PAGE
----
The emotional response elicited by stories means they can be effectively utilised by HR as a tool for influencing and motivating. As Martin Couzins and his ‘Storytelling for HR’ co-authors argue, “HR is a very complex, nuanced subject because it deals with human relationships in the workplace, and it is difficult to bring down to black and white bullet points. Storytelling is a very effective way to explain complex and nuanced issues to people because we can all relate to them. Too much of our communication is based on the rational and not the emotional. Effective story telling works on both levels.”
Mary Schaefer: ‘Putting the human back into human resources’ at TEDxWilmington
Empowerment expert and 20-year veteran of corporate America, Mary Schaefer, begins her talk by distinguishing between her personal definitions of the terms ‘humanely’ and ‘humanly’ in a bid for organisations to treat their employees more the latter. Treating staff humanely, she explains, means providing them with water fountains and bathroom breaks – the basic requirements for operating a human body. But for employers to treat employees humanly, they need to be addressing their mental and emotional needs, such as the need to be appreciated, to belong, and to feel like they’re making a meaningful contribution.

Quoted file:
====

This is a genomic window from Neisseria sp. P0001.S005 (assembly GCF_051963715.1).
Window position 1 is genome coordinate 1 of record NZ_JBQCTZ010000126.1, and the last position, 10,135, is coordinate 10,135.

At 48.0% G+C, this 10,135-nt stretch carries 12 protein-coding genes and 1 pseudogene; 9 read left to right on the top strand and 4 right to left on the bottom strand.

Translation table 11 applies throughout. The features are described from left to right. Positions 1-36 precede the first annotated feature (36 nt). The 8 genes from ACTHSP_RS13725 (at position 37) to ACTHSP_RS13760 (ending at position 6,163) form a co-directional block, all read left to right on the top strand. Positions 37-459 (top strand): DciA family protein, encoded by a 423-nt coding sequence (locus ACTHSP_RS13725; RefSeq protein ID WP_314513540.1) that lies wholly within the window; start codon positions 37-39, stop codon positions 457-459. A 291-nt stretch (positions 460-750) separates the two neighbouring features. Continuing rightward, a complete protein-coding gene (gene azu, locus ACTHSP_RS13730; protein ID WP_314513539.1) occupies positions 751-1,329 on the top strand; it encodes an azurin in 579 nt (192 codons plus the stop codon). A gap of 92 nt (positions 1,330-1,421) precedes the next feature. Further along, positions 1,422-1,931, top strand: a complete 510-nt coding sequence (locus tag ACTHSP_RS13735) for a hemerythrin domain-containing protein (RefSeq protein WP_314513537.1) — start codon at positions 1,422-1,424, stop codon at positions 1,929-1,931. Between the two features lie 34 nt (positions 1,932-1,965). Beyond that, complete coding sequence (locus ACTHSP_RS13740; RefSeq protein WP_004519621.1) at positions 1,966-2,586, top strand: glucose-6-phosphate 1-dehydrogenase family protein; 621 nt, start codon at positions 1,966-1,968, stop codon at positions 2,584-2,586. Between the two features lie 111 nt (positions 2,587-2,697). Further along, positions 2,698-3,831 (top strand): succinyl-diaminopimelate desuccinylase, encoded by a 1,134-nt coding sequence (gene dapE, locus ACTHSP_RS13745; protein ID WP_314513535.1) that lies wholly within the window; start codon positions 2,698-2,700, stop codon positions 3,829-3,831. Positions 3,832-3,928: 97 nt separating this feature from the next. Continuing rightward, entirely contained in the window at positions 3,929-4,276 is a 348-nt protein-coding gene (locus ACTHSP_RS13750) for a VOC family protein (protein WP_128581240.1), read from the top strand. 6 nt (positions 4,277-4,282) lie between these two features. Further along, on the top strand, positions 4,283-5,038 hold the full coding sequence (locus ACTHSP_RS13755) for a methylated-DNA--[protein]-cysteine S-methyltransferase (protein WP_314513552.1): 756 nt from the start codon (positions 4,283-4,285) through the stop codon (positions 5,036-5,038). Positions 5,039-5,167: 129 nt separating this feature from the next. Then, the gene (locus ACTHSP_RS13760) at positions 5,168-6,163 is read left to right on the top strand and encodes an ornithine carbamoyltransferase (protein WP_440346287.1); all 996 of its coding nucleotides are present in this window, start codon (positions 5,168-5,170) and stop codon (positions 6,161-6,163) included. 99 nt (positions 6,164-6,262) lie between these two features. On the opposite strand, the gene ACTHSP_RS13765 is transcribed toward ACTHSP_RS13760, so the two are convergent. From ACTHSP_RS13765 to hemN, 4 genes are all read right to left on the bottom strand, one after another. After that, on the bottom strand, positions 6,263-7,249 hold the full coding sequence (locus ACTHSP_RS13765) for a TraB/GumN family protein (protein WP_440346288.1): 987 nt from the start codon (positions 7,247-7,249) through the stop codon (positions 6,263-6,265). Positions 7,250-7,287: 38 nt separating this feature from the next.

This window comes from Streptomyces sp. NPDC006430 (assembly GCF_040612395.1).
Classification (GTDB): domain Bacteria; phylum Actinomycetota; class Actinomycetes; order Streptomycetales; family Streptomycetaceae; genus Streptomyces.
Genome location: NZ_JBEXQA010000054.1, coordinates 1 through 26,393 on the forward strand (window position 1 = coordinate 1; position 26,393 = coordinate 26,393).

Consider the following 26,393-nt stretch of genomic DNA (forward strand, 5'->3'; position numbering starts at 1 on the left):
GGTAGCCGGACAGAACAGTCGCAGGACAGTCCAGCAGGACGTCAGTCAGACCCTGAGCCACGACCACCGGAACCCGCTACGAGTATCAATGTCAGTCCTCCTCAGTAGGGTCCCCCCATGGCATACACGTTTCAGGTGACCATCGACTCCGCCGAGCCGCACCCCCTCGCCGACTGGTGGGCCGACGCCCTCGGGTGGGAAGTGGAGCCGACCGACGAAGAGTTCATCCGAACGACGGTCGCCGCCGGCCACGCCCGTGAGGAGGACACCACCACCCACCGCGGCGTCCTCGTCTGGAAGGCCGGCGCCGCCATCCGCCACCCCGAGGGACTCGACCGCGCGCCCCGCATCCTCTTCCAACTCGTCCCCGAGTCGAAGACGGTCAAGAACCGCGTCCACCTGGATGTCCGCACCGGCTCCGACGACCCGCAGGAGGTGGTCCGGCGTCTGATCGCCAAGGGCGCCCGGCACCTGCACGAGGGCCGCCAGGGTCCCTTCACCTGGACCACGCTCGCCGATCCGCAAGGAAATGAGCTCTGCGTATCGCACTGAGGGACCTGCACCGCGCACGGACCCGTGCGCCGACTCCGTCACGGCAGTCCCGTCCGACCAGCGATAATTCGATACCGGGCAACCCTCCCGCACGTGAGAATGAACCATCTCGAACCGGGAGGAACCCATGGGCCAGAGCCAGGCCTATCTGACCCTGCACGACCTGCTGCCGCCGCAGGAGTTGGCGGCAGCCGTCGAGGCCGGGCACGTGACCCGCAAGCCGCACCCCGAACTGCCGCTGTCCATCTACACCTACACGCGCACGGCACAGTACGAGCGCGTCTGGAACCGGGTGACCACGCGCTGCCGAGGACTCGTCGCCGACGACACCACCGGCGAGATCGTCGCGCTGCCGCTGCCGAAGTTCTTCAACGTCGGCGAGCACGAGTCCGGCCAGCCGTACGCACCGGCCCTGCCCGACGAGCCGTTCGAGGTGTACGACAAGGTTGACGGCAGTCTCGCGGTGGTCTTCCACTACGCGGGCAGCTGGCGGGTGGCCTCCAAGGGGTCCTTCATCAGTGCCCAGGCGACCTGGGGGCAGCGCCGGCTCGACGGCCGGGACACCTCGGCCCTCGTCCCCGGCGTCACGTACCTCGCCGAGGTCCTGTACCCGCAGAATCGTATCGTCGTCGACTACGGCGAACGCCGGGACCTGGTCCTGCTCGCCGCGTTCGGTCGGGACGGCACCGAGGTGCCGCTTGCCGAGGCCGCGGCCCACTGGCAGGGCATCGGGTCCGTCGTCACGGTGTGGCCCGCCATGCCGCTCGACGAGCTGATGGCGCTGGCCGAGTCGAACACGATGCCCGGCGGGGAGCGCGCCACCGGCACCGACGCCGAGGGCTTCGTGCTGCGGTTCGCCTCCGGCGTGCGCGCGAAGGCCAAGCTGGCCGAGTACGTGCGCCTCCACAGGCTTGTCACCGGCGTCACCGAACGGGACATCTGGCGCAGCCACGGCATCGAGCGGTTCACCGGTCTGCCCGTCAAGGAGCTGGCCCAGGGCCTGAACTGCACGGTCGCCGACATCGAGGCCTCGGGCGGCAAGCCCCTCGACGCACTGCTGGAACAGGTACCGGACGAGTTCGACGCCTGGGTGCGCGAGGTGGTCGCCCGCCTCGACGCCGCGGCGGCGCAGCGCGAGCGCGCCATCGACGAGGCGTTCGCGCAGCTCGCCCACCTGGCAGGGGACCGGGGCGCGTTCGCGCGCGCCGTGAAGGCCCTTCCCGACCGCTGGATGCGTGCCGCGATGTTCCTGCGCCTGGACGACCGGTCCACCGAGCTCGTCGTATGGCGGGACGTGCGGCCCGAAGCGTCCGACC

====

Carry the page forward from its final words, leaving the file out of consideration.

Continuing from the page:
The 2013 ‘State of the American Workforce’ study conducted by Gallup, which Schaefer refers to in her talk, worryingly indicates that 70% of US workers are “not engaged” or “actively disengaged”. These figures are even more troubling across the pond, where Gallup found in their ‘State of the Global Workforce’ report that 57% of UK workers are “not engaged” and a further 26% are “actively disengaged.” Whilst I, along with Jack Zenger writing for Forbes, have reservations about the total accuracy of these statistics, there is no doubt that they point to a serious employee engagement problem that, Schaefer argues, is bad for business. It can be easy to forget when looking at a business on paper (or spreadsheets) that your workforce isn’t a resource first and a group of humans second, but real people with children named Robert and Holly, diabetic cats, part-read copies of War and Peace, savings accounts, and 6-year-old laptops that need replacing. As Jim Clifton, CEO of Gallup, remarked in a recent LinkedIn blog post, what employees “want most is a great boss who cares about their development, and a company that focuses on and develops their strengths.”
You don’t necessarily have to spend lots of money on employee engagement initiatives to get the best out of your staff, Schaefer argues. Just try treating them like humans rather than resources. “When human beings are treated in a way that they are capable of more, they rise to the occasion,” she explains. “The more human needs are met, the more engagement increases — meaning that employees want to be there and are willing to go the extra mile, even when no one is looking. Higher engagement has been positively correlated to increased profitability.”
Mark Burgess: ‘The rise of the social employee’ at TEDxNavesink